The most recent restrictions on movement, which NSW Health Minister Brad Hazzard signed into law at 10.20pm on Monday 30 March, have attracted the most criticism during Australia’s experience of the pandemic.

Under the Public Health (COVID-19 Restrictions on Gathering and Movement) Order 2020, anyone who leaves home without a “reasonable excuse” faces a maximum penalty of up to $11,000 in fines and six months in prison. While the $11,000 figure has been widely publicised, this is a maximum penalty that must be prosecuted through the courts. The more likely scenario is that police hand out an on-the-spot $1,000 fine – which, although a far lower sum, is not insubstantial. Running a red light or driving at 20km/hour over the speed limit in NSW – offences that arguably could have more severe and immediate consequences – both attract fines that are less than half this cost.

“One of the biggest problems we have with fines in NSW is they are not means tested,” says Samantha Lee, police accountability solicitor at Redfern Legal Centre.

“For some people, a $1,000 fine may not be as burdensome as it is for others. If you live in Point Piper, it might seem a lot less than if you are living in Mt Druitt.”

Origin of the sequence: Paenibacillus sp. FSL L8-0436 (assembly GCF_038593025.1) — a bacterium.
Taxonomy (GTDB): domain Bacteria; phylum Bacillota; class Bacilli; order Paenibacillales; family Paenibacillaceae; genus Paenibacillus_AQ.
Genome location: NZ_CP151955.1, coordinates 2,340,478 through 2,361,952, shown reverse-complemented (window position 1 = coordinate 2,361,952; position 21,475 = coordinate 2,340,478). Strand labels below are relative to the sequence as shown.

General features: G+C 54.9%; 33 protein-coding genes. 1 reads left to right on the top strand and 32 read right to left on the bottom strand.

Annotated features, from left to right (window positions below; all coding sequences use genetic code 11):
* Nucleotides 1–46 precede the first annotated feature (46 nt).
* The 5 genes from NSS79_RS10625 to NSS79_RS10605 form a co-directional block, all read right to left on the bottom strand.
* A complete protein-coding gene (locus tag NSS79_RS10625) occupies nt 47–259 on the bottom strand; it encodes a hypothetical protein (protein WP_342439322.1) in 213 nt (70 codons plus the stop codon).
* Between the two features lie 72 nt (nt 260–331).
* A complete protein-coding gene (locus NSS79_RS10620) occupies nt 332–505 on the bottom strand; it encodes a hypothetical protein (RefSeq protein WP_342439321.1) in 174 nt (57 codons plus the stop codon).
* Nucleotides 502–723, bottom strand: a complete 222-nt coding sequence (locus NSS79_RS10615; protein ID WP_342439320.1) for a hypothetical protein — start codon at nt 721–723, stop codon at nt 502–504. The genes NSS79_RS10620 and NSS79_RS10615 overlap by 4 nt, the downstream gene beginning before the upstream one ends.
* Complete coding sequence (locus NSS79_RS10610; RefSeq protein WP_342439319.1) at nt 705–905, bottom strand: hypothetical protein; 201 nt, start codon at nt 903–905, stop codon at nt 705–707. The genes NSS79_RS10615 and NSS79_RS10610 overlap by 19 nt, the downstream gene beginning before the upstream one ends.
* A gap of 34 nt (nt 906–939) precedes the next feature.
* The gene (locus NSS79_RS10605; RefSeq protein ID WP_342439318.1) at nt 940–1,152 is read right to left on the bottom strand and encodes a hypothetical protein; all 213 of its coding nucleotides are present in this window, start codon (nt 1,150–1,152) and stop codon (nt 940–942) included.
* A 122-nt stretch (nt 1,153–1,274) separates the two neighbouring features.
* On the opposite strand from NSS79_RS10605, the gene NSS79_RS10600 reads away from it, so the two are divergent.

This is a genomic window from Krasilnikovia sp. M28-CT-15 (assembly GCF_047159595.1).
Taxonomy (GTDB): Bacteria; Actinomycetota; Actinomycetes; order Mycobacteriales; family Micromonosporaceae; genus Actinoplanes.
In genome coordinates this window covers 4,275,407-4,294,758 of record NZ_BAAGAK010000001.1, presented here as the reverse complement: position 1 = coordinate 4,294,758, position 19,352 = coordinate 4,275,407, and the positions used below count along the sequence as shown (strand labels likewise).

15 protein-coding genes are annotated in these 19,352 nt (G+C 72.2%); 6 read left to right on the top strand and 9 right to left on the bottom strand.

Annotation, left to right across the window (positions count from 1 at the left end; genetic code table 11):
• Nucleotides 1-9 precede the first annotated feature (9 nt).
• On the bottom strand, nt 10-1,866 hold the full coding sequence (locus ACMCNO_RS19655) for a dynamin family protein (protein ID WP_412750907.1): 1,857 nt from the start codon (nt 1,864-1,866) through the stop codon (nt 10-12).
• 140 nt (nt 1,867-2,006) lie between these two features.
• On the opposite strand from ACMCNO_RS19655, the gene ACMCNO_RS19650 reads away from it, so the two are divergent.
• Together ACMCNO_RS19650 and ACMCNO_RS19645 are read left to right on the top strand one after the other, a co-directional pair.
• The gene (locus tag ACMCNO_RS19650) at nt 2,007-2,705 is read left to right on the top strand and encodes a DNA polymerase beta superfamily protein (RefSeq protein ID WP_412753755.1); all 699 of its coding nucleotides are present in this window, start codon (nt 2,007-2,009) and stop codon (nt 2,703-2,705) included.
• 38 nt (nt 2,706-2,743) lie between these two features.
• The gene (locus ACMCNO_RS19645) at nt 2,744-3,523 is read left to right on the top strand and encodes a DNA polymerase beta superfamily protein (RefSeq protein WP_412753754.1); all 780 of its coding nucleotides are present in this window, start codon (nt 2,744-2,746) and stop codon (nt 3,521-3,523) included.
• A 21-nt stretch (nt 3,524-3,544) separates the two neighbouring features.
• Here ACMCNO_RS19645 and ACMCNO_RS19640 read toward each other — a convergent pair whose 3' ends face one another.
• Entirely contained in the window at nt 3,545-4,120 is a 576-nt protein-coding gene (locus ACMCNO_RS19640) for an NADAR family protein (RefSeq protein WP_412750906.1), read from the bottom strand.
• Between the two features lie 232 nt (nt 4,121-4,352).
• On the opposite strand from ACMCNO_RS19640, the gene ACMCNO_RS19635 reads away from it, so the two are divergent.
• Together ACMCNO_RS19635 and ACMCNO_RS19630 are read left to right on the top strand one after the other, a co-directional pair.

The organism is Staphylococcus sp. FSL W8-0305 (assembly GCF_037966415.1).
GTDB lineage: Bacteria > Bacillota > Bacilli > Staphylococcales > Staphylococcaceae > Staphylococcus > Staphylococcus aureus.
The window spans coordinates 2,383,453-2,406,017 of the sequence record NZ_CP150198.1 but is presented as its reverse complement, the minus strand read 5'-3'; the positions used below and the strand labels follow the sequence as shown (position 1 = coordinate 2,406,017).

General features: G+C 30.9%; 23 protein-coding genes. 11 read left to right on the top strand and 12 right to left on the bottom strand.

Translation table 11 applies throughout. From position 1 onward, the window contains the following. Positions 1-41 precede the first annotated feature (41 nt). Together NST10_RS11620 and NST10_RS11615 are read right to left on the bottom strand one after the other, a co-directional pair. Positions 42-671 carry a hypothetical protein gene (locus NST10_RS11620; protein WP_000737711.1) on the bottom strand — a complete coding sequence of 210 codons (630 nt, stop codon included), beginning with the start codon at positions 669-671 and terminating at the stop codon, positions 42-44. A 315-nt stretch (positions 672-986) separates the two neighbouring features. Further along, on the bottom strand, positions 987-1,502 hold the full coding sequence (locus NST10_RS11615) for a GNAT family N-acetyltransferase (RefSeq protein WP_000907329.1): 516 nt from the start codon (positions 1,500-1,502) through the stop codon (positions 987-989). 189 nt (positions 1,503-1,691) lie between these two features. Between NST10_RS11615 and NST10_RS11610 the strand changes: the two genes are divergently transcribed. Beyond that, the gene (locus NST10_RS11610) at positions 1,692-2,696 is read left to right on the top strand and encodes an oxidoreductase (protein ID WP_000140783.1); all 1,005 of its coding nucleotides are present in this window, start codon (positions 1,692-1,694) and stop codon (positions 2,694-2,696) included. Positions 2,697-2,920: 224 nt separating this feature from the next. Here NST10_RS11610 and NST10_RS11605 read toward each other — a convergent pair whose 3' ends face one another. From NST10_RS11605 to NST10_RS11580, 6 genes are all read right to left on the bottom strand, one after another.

Perhaps the best illustrator of this point was the wealthy Queensland man who, over the Easter long weekend, received two fines for flying his helicopter to off-limits Moreton Island for a beach picnic, on two separate occasions.

Coupled with the high cost is the problem that appeals for this type of fine – a penalty infringement notice – are rarely successful under the rigid administrative processes of Revenue NSW.

“There is not a high success rate for appealing fines to state revenue,” Lee explains. “If you’re unable to pay, the fine moves into an enforcement order and then a court attendance notice. It’s a slippery slope into criminality.”

For some people, a $1,000 fine may not be as burdensome as it is for others. If you live in Point Piper, it might seem a lot less than if you are living in Mt Druitt.


Vague terms for ‘reasonable’ order

The Public Health (COVID-19 Restrictions on Gathering and Movement) Order 2020 restricting citizens to their homes lists a handful of “reasonable excuses” that would give a person right to leave their home, including to obtain goods or services, exercise, or attend work that cannot be done from home. The list is non-exhaustive, but many groups have expressed frustration with the lack of guidance from government on situations like visiting a long-term partner, travelling to a location for exercise, or what constitutes “essential” shopping.

“One of the key problems has been that the order made under the Public Health Act is in such sparse and general terms that it leaves a huge amount open to police discretion,” says former barrister and Greens Member of NSW Parliament David Shoebridge.